The tabla is performed by a single musician seated cross-legged on the floor, the pair of drums resting on padded ring stands in front of him with their heads tilted slightly forward. The wooden dayan (‘right’) drum is to the player’s right and is struck with his right palm and fingers, the bayan (‘left’) drum is to his left and played with his left palm and fingers. The heads are tuned before, and occasionally adjusted during, performance by pounding the drums’ plaited hoops from above or below with a small metal hammer until the they are tuned; the tuning of the dayan is further aided by pounding the gatta dowels up and down the side of the shell. The dayan is tuned to match the tonal center (Sa) selected by the soloist for the performance, the bayan to an optimal tension for the production of the strokes produced on this drum. A skilled musician can produce a great range of pitches and open and damped timbres on the tabla. A student learns, without the aid of written notation, a vast vocabulary of drum ‘compositions’ (rhythmic-timbre phrases) and how to combine them when performing. This learning process is facilitated by a system of mnemonic syllables (bol) that allows them to vocalize drum patterns--in audio #2 clip the drummer first recites a short passage and then plays it on the drums.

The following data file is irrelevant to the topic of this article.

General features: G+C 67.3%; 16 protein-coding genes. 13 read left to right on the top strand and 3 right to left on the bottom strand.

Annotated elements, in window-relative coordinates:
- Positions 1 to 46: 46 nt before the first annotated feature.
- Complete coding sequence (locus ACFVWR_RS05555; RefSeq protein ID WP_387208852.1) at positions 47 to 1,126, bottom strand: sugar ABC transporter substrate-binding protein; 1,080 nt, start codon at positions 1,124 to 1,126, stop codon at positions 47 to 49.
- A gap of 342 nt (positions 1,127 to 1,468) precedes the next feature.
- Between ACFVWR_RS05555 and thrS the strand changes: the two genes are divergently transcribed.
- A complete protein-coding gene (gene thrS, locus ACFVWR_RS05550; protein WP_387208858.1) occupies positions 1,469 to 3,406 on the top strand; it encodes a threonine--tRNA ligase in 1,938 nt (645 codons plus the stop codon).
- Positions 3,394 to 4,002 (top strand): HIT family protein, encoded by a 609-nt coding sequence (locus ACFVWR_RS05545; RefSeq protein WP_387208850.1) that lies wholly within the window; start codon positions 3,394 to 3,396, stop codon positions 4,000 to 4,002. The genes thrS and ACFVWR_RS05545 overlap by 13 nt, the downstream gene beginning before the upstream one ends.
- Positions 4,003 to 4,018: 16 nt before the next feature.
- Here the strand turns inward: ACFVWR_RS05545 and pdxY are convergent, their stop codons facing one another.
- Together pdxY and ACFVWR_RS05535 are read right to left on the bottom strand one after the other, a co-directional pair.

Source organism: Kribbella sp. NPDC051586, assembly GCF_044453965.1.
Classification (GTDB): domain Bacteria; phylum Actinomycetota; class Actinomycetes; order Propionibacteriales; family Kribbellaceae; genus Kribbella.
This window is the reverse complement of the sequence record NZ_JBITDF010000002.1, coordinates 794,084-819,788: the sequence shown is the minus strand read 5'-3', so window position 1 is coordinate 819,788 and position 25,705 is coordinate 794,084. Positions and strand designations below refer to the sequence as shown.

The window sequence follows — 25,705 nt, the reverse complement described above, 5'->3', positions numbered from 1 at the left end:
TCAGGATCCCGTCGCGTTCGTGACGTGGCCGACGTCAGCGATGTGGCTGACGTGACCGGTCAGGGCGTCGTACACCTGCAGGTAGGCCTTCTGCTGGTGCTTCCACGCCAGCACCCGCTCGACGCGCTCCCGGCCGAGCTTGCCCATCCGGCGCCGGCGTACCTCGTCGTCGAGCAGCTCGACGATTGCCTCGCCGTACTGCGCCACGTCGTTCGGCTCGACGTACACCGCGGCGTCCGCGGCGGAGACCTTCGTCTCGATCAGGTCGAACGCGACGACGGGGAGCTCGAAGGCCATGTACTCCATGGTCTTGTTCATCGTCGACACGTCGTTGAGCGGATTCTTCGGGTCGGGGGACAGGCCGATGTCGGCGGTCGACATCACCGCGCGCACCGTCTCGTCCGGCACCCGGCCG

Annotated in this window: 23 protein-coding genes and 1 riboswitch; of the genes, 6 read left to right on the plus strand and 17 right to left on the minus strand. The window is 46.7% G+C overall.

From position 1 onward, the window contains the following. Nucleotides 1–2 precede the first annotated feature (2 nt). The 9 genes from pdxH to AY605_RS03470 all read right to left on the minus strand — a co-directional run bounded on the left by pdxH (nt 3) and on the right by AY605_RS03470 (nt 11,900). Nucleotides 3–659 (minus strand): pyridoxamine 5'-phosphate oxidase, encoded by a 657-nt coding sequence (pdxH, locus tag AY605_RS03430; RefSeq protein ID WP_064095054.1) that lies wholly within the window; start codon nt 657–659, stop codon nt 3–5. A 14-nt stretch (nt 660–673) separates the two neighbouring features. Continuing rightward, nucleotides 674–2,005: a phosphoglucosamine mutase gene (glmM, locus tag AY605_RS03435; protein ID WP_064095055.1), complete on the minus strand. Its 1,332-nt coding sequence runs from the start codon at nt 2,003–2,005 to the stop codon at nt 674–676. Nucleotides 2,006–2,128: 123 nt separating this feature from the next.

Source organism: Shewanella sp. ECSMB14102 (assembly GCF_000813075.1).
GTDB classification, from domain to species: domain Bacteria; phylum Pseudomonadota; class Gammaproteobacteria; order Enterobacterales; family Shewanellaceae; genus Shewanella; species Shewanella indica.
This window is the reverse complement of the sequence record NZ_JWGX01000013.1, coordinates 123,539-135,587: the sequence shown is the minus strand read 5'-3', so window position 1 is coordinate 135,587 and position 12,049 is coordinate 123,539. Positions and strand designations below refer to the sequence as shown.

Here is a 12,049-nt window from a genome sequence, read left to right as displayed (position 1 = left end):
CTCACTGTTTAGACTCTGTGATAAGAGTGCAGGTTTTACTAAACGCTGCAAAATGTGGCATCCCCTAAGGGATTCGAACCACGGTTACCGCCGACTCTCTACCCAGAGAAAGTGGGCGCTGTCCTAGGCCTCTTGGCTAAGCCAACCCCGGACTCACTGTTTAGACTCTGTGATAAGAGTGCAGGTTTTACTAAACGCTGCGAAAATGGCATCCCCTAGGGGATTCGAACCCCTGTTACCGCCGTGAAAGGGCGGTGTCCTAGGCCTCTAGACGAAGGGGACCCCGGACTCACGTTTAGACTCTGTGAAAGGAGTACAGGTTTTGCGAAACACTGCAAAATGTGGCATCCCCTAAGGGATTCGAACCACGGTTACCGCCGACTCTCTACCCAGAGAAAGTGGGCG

India has an expansive history of drums and drumming, but the tabla as pictured and discussed here is of relatively recent origin. This pairing came about probably in the Moghul court of Delhi only in the latter half of the 18th century when the two previously existing drum types were paired. The major stylistic influences on tabla drumming are thought to be the drumming practices of the outdoor military ensemble (naubat) and those of the dholak and pakhavaj drums.

Bibliographic Citations

Dick, Alastair and Devdan Sen. 1984. “Tabla.” NGDMI v.3: 492-497.

Ghosh, Nikhil. 2011. “Tabla.” In The Oxford Encyclopaedia of the Music of India. ed. Nikhil Ghosh. New Delhi: Oxford University Press, v.3: 1050-1052.

Miner, Allyn. 2000. "Musical Instruments: Northern Area." In The Garland Encyclopedia of World Music v. 5. South Asia. ed. Alison Arnold. New York: Garland Publishing, Inc., pp. 331-349.

Wade, Bonnie. 1979. Music in India: The Classical Traditions. Englewood Cliffs, N.J.: Prentice-Hall.


Instrument Information


Continent: Asia

Region: South Asia

Nation: India

Formation: Indo-Aryan

Classification (Sachs-Von Hornbostel revised by MIMO)

211.11 membranophone--separate vessel drum, the single playing head encloses a body in the form of a vessel that is curvilinear or rectilinear in profile

Design and Playing Features

Category: membranophone

Number of drums comprising instrument: pair of drums

Shell design: vessel with opening

Number and function of membranes: one, for sounding

Membrane design: framed with stiff woven hoop

Membrane attachment: framed membrane hoop laced to smaller-diameter ring counterhoop

Membrane tension control: sliding dowels between lacing and shell

Sounding for membranophone: striking directly with both hands

Sound modifiers for membranophone: none


5.5 in. diameter of rim opening (wood drum) 9 in. diameter of rim opening (metal drum)

Primary Materials

membrane - mammal skin
metal - sheet
lacing - rawhide

Entry Author

Roger Vetter, Toby Austin